Daniel MacDonald, MILR '06
Talent Development and Economic Growth in Russia
Every minute in Moscow, I am reminded of the enormous socio-economic changes Russia is experiencing. Over the past year, the Ruble became increasingly stable relative to the dollar and in response Multi-National Corporations have increased their commitment to gain market share in the largest country in the world. Russia has projected growth in almost every sector: oil and gas production, telecommunications, IT infrastructure, and business outsourcing just to name a few.
After graduating from the MILR program in 2006, I have been extremely lucky to find myself working as an HR specialist in IBM Russia, a leader in global business and technology services in the post-Soviet market. This is an exciting time to be involved in Russian HR because of the fact that our profession was, until recently, only considered to be an administrative function. Today Russian businesses are looking to HR to be more of a strategic partner, similar to the way Western companies currently define the role.
As a result, there are many opportunities to make advances in how Russian businesses recruit, develop, and retain top talent to address the rapidly changing market realities, such as hyper competition for resources within the Russian labor market. Because most companies project growth in Russia in 2007, skilled Russian labor has many choices between a wide range of employers. Consequently, corporations are working hard to brand themselves as the ‘employer of choice’, and they are placing more emphasis on climate and employee development more than they have in the past.
One of the most surprising aspects of working in Moscow has been the overwhelming scale of construction projects due to increased foreign investment. IBM is located in the center of an international business hub known as “Moscow-City”, located about 2 miles west of the Kremlin and still being constructed. This small area is representative of the changes in labor relations throughout the country, as capital flows in and jobs are created, attracting a large labor pool from all over Asia. I tell my family about the excitement I often feel while sitting in meetings that discuss regional growth, and when I look out the windows of our office the buildings are literally growing in front of my eyes!
Although Russian culture has shifted dramatically over the past 15 years, there are still a lot of cultural obstacles to creating an organization that relies heavily on Western leadership norms. My job in particular is focused on talent development and retention, and I am working on a number of projects that seek to promote IBM culture through internship programs and post-graduate training. In the process I am discovering the challenges associated with implementing talent management programs in the region due to the fact that post-Soviet management styles, in general, place more emphasis on employee compliance to authority and process outcomes over career growth and individual opportunity.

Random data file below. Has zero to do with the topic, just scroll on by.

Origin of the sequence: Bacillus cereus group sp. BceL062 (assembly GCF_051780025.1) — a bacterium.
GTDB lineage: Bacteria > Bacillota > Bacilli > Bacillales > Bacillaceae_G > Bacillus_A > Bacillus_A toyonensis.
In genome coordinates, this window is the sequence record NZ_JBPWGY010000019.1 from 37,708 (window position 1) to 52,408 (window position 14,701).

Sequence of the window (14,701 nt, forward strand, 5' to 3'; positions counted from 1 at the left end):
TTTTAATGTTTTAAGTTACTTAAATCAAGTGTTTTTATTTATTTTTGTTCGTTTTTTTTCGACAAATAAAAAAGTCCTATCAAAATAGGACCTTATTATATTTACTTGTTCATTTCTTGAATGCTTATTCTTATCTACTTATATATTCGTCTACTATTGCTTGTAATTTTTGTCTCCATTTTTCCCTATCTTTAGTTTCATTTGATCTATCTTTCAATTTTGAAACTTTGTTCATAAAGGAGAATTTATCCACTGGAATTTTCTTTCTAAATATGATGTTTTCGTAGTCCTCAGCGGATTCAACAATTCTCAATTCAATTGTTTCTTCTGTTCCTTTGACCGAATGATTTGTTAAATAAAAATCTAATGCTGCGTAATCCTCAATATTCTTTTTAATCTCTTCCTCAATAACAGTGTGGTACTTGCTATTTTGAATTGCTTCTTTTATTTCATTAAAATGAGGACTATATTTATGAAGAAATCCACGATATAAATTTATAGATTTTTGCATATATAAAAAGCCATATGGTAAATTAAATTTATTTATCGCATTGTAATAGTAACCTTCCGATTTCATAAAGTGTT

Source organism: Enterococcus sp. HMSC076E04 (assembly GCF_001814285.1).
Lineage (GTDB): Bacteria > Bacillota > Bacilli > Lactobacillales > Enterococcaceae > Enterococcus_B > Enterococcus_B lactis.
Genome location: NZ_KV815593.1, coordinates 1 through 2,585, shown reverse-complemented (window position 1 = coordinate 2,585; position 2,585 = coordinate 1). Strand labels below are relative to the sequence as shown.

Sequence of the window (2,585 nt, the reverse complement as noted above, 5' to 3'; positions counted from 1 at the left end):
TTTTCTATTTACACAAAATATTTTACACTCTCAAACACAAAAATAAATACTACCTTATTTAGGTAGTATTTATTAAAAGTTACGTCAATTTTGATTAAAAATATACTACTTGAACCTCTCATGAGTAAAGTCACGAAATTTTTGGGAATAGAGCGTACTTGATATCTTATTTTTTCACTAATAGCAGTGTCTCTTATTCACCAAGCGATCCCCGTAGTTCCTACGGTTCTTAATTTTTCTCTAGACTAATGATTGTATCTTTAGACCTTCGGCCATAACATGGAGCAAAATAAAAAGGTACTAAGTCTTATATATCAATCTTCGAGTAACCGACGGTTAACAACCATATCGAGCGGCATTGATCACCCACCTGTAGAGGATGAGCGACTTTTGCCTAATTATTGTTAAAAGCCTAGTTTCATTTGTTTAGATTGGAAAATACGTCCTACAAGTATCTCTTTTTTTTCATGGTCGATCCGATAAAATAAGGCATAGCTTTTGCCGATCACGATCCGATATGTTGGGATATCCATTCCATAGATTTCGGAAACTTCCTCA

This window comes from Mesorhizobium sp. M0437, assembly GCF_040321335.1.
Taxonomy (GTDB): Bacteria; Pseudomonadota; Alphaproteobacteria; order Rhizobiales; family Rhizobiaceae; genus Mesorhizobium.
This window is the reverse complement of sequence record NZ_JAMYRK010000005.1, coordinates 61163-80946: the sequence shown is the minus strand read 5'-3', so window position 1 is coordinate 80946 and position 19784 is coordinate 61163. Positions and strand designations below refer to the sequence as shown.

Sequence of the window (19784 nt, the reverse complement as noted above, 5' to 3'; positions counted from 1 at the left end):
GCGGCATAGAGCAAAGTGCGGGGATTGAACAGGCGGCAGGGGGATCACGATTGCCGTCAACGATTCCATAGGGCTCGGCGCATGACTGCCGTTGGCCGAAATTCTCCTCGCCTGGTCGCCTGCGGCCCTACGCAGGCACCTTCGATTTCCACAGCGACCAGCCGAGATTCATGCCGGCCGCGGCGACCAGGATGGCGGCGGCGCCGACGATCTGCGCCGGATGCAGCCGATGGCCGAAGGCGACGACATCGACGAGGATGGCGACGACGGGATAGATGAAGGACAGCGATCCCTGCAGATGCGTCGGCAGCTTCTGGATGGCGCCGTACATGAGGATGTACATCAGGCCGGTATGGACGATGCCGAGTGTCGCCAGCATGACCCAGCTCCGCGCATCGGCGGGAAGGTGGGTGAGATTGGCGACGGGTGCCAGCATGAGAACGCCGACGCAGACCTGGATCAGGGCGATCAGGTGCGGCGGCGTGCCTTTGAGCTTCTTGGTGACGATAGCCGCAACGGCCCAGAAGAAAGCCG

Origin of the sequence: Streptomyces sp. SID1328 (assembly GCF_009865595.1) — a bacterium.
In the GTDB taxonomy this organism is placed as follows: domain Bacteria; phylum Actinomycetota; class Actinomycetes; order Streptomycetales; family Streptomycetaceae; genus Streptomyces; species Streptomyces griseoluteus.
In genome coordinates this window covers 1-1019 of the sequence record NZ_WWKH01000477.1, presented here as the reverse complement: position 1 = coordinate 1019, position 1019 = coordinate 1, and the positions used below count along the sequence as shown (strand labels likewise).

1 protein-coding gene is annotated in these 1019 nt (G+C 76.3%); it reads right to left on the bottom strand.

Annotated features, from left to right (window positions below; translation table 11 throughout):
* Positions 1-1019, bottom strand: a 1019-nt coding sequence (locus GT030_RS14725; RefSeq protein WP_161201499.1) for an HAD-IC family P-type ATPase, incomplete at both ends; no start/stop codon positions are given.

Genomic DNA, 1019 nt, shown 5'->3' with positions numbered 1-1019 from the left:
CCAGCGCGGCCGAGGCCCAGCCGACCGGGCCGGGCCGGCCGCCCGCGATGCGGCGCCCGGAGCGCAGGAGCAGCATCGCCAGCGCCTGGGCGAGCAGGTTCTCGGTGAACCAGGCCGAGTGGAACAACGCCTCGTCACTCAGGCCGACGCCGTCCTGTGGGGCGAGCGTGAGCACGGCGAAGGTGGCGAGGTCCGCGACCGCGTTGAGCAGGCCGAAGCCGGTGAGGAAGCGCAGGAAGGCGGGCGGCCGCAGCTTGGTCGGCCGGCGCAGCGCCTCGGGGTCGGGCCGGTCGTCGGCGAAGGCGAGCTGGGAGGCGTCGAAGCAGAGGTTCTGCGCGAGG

I believe my degree work in MILR prepared me well for my current role as a talent manager in Russia, because my research focused on the ways post-Soviet cultural values contrast ‘Western’ philosophies in regard to labor/management relations, conflict resolution, and leadership development. For example, Russian cultural values tend to encourage vertical leadership structures as well as discourage independent development and calculated risk taking. As a result, corporate leadership values are often in direct conflict with Russian leadership norms, and inhibit the implementation of effective talent management programs on a regional level. So far this has made for an exciting challenge!
Although my time in Russia is only beginning, it is clear that over the next 10 years this region of the world will re-define its own cultural approach to labor relations, and it is fascinating to be a part of it. Although Russia will draw many well defined ‘best practices’ from the West, it will also adapt them to fit into their own historical perspectives and cultural needs. Moscow is on the verge of a new century, and it is hard for me not to relate to the energy that must have been present in cities like San Francisco during the early 1900’s. Opportunity feels like it is around every corner, and everything you do as an HR professional has the potential to impact many working lives for the better.
- Daniel MacDonald, MILR '06